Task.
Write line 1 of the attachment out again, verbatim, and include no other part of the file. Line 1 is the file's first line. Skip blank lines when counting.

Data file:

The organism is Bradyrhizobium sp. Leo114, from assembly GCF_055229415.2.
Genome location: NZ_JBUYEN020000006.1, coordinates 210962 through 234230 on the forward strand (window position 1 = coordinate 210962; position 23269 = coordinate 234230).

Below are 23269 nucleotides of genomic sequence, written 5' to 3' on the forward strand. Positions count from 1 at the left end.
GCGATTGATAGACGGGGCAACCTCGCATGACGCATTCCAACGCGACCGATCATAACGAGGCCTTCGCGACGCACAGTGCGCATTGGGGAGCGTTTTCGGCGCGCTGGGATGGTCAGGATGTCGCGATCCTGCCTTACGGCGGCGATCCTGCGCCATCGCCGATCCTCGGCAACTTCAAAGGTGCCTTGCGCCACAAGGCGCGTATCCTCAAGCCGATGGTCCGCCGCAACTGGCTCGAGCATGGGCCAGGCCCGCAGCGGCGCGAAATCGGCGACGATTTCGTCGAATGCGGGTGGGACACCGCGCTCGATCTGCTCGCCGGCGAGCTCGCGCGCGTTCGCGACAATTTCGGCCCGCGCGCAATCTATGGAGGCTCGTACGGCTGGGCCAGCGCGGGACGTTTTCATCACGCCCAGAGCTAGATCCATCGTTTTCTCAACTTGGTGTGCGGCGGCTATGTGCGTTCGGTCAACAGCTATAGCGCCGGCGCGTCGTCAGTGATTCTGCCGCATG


The organism is Bradyrhizobium sp. Leo114, from assembly GCF_055229415.2.